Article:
It hasn’t rained in months; the landowner after his property has shut of Dan’s water; things are getting desperate—so he offers to help take Wade to Contention for $200. Others on the journey include Byron, brought to Bisbee by Dan, who’s badly wounded but mostly made of leather, local doctor—a veterinarian—Potter (Alan Tudyk), Butterfield himself, and one or two others. A clever trick at the Evans ranch, where the Contention-bound barred coach stops, fools Wade’s pursuing men.

The group, with Wade as their prisoner, sets out across the plains. Wade is very intelligent—he’s constantly watching everyone around him, assessing their strengths and weaknesses, then trying to use the weaknesses as weapons. He does the same thing in other contexts—he successfully seduces a barmaid with talk of “green eyes,” and tries the same stunt on Dan’s wife—who has green eyes. He’s not out to seduce her sexually, but hoping to have her try to intercede with Dan on his behalf. Despite his father’s anger, William Evans shows up and joins the group.

Tensions mount as they cross the desert, as Ben watches and waits for his opportunities. There’s likely to be several—they have to go through a pass where renegade Apaches are known to ambush travelers. Before William catches up with the group, he passes a couple of people staked out on rocks by the Indians, waiting to die.

Control of the group passes in and out of Ben’s hands several times, and his slight respect for Dan grows as they travel. They also encounter a group of railway workers, blasting their way through the mountains, but unfortunately, Ben’s past has preceded him with several of the railway security officers. (One of whom is an unbilled Luke Wilson.)

When the reduced group finally reaches Contention, Butterfield installs Ben and Dan in a hotel room to await for the arrival of the 3:10 train for Yuma. About a third of the original film took place in the hotel room; director Delmer Daves skillfully built suspense while the two men confront each other, the rancher tense but determined, the killer amusing himself and waiting for his men to arrive.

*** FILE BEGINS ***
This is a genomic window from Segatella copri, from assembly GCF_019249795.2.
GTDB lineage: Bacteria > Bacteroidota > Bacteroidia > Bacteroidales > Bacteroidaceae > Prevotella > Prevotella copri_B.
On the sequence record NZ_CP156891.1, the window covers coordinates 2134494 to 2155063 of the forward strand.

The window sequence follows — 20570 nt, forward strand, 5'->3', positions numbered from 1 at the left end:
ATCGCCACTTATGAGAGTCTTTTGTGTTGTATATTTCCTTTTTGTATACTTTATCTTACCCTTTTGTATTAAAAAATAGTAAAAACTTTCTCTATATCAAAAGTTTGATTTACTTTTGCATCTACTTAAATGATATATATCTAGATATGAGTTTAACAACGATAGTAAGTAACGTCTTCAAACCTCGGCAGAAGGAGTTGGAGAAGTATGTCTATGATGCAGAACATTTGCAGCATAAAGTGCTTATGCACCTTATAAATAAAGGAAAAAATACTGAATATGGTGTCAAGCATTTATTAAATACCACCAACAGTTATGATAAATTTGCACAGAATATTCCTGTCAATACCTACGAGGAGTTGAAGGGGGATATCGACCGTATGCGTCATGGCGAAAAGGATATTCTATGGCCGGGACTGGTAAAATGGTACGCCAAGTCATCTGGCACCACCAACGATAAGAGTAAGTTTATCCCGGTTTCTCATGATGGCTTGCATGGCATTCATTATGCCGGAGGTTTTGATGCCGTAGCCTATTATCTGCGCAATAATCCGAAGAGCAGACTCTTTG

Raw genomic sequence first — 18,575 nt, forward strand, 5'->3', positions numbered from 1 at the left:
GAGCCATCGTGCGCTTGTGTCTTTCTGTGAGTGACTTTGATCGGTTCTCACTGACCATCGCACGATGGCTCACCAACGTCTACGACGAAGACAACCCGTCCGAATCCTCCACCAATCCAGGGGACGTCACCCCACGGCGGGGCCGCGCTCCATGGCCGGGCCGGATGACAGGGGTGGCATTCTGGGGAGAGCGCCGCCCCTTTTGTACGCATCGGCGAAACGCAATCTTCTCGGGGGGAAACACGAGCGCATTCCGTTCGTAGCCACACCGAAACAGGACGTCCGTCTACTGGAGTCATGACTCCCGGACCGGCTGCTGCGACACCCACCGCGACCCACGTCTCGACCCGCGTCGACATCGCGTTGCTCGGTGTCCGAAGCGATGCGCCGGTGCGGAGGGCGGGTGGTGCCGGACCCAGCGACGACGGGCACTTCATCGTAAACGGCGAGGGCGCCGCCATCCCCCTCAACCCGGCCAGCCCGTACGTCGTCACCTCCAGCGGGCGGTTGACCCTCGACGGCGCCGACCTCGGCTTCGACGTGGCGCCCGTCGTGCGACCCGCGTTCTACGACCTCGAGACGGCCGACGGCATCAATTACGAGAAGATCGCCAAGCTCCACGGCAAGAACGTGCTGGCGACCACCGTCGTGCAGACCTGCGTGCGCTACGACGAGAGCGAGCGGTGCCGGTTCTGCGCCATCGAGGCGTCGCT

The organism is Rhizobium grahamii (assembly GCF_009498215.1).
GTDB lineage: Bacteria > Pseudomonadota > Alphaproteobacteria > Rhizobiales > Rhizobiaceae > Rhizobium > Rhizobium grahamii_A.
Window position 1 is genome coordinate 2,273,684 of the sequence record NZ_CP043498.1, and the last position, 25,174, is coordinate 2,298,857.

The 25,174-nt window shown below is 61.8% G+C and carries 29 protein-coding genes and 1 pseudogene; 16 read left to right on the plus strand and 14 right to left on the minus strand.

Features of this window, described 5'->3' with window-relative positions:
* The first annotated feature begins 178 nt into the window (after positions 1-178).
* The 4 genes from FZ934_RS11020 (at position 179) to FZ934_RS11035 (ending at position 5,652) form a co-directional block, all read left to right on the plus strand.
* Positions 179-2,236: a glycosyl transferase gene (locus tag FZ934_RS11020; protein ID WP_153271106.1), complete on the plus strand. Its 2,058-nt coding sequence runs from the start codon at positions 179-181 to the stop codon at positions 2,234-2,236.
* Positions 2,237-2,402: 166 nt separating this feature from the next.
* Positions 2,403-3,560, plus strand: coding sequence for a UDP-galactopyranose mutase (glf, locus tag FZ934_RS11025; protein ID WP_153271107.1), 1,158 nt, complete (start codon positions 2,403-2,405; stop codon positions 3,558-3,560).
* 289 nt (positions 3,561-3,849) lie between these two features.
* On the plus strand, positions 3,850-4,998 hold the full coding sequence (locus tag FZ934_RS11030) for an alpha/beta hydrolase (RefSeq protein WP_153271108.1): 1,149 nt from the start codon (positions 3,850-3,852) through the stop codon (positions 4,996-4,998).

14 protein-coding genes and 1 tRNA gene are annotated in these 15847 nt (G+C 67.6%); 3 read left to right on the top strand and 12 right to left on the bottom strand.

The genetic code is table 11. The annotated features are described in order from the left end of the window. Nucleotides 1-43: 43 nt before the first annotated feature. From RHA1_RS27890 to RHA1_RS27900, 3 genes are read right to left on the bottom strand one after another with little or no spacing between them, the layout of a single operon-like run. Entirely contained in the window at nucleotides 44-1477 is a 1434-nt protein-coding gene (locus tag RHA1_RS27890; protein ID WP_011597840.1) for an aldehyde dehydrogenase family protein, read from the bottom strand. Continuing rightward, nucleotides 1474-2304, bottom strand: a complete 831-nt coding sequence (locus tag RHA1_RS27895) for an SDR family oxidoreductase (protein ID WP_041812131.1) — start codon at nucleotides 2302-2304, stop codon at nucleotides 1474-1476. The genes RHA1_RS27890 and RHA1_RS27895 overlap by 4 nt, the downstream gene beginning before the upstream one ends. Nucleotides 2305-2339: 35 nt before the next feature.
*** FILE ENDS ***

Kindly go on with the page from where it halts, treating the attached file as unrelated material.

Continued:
Here, director James Mangold (“Walk the Line”) isn’t interested in that kind of tension; his goals are elsewhere, primarily in contrasting the two central characters. They’re more similar than Dan wants to think—even than Ben wants to realize. We learn a few bits of information about Ben’s past, which is mostly bloody and lawless, including that he read the Bible cover to cover. In the press notes, Crowe says that Ben is still stuck in the Old Testament. The camera occasionally catches Ben watching Dan, impressed against his will by the man’s honesty and clear sense of right and wrong.

The screenplay is credited to Halsted Welles, but that’s because he wrote the original, and because so much of his work remains in this remake. The original dealt swiftly with the journey from Bisbee to Contention; this script, also credited to the writing team of Michael Brandt and Derek Haas, takes its time making the journey, and compresses the action in Contention.

The dialogue is often well-written. When Ben realizes his men have been tricked by the action at Dan’s ranch, he mutters, “Remind me not to play poker in this town.” Dan explains his decision to help take Wade to Contention: “I’ve been standing on one leg for three long years waitin’ for God to do me a favor,” so now he’s doing one for himself. William tries to protest that Wade isn’t as bad as his men; there’s resignation in Ben’s voice as he responds, “Kid, I wouldn’t last five minutes leading an outfit like that if I wasn’t as rotten as Hell”—which suggests that Ben regards himself with a degree of self-loathing. Sometimes the dialogue is a shade overdrawn, too predictive, too on the nosey, as when Wade explains why he never does anything for anyone: “You see that grateful look in their eyes; I imagine it makes you feel like Christ Himself.”